To be honest, yes, I may’ve started to use autism more as an explanation for my behavior once I was diagnosed than I did pre-diagnosis. Note that I say “explanation”, not “excuse”. I don’t feel I need an excuse to act like myself, unless acting like myself were harming other people. Saying that we use autism as an excuse for our behavior is really saying that we should conform to non-autistic standards of behavior at any cost. Autism is an explanation for why I can’t conform to these standards, but even if I could, that doesn’t mean I should.

Then again, once my autism diagnosis was taken away in 2016, I did feel like I needed an excuse. And so did many other people. I was kicked out of autism communities that I’d been a valued part of for years. Suddenly, I’d been faking and manipulating and “acting autistic-like” all those years rather than just having been my autistic self. One Dutch autistic women’s forum’s members and admins were notorious for spinning all kinds of theories on why I’d been pretending to be autistic all those years and had finally been unmasked.

<PAnd at long last, I started to believe these people. I started to believe that self-diagnosis may be valid for other people, but it isn't for me. I started to wonder whether my parents were right after all that I'd been fooling every psychologist and psychiatrist before this one into believing I'm autistic.

This process of self-doubt and shame led to my first real episoede of depression. After all, if I’m not autistic, why did I burn out and land in a mental hospital? I’d been diagnosed with dependent personality disorder by the psychologist who removed my autism diagnosis, so were my parents right after all? I suddenly felt like I needed an excuse to act autistic-like, as if being autistic is indeed less than, not just different from being neurotypical.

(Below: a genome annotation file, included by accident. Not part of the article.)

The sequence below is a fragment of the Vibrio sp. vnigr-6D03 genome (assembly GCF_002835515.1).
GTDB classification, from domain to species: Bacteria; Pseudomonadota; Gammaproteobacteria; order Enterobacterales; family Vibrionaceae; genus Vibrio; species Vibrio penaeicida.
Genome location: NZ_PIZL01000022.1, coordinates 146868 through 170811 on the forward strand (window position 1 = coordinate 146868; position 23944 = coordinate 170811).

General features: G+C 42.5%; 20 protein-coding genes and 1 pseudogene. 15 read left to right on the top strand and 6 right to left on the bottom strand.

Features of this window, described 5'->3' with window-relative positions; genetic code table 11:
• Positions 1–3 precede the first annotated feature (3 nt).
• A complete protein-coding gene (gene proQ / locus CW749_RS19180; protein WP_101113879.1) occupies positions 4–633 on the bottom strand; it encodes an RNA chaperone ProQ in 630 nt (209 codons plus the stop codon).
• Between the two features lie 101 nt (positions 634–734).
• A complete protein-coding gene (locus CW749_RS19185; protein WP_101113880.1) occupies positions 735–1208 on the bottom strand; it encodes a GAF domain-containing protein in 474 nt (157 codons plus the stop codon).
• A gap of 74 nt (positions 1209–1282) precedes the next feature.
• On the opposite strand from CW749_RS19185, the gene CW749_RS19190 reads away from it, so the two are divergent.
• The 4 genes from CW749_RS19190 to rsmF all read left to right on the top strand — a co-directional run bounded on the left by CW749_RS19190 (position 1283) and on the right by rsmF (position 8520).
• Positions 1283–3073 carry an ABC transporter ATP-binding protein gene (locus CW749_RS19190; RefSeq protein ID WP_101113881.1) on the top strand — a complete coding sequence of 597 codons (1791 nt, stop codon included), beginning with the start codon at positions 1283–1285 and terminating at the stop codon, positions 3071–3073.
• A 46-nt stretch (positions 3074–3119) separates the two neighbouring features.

I sought an independent second opinion and was rediagnosed with autism in May of 2017. I still am not cured of the idea that it takes a professional diagnosis to “excuse” a person from acting non-autistic. I don’t apply this to other people, but I do still apply it to myself and that’s hard.

I use this blog to counteract this self-stigmatizing attitude. This, after all, also applies to my status as a trauma survivor. I got my autism diagnosis back, but I never got and most likely never will get my trauma-related diagnoses back. I still mask, hiding my trauma-related symptoms when I can. And that’s not usually hepful in the long run.

Mental Illness Labels

Yesterday, Sue over at My Loud Bipolar Whispers wrote a very interesting post on mental illness labels. It is definitely very inspiring to read how Sue overcomes the stigma and self-stigma of mental illness labels. I must admit I’m still caught up in mental illness labels at times. I started this blog in part to help myself overcome this limiting mindset where a diagnosis defines me. As such, I thought I’d do a similar post to Sue’s.

Over the past nearly twelve years that I’ve been in the mental health system, I have accumulated a bunch of mental illness labels. I am too lazy o list them all, but they included adjustment disorder, impulse control disorder NOS, dissociative identity disorder, PTSD, borderine and dependent personality disorder and depression. These labels define me in a sense, but in a sense, they do not. After all, some of these diagnoses were not just given to me but taken away again later. As such, I’m not supposed to dissociate anymore, as DID is no longer among my mental illness labels. Well, here we are, all 25 or so of us. I hear my former psychologist saying that I make up the DID because of having read up on it too much. Ironically, she was the one most eager to give me new and exciting mental health diagnoses.

Mental illness labels have a function in getting insurance to pay for treatment. In addition, they may guide what treatment and support you can access. Self-labeling (self-diagnosis) may have the added benefit that you can access support without the approval of a mental health professional. That’s how I access support geared towards people with DID.

However, mental illness labels should not be limiting my experience of who I am. I am more than my mental illnesses. Here is a list of labels I’d like to be known for.


  • Wife

  • Daughter

  • Sister

  • Friend

  • Writer

  • Blogger

  • Creative

  • Introvert

  • Compassionate

  • Intelligent

  • Honest

  • Former psychology major

  • Disability rights activist

  • Mental health advocate

  • Survivor

What labels do you define yourself by?